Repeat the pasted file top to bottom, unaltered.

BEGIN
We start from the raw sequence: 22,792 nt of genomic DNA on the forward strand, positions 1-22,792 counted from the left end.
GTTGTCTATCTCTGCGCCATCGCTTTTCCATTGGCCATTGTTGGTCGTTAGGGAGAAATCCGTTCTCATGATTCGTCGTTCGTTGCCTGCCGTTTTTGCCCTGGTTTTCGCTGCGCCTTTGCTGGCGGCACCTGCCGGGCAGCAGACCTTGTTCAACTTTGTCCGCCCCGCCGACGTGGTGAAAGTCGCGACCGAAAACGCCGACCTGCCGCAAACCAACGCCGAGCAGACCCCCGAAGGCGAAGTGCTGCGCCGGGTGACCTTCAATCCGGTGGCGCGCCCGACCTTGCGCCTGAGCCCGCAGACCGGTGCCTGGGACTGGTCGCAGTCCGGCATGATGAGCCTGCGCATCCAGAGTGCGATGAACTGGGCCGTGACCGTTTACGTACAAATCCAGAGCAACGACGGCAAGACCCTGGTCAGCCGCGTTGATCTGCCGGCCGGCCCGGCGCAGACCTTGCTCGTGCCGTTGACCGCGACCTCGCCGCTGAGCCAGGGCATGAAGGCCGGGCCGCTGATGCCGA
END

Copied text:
We start from the raw sequence: 22,792 nt of genomic DNA on the forward strand, positions 1-22,792 counted from the left end.
GTTGTCTATCTCTGCGCCATCGCTTTTCCATTGGCCATTGTTGGTCGTTAGGGAGAAATCCGTTCTCATGATTCGTCGTTCGTTGCCTGCCGTTTTTGCCCTGGTTTTCGCTGCGCCTTTGCTGGCGGCACCTGCCGGGCAGCAGACCTTGTTCAACTTTGTCCGCCCCGCCGACGTGGTGAAAGTCGCGACCGAAAACGCCGACCTGCCGCAAACCAACGCCGAGCAGACCCCCGAAGGCGAAGTGCTGCGCCGGGTGACCTTCAATCCGGTGGCGCGCCCGACCTTGCGCCTGAGCCCGCAGACCGGTGCCTGGGACTGGTCGCAGTCCGGCATGATGAGCCTGCGCATCCAGAGTGCGATGAACTGGGCCGTGACCGTTTACGTACAAATCCAGAGCAACGACGGCAAGACCCTGGTCAGCCGCGTTGATCTGCCGGCCGGCCCGGCGCAGACCTTGCTCGTGCCGTTGACCGCGACCTCGCCGCTGAGCCAGGGCATGAAGGCCGGGCCGCTGATGCCGA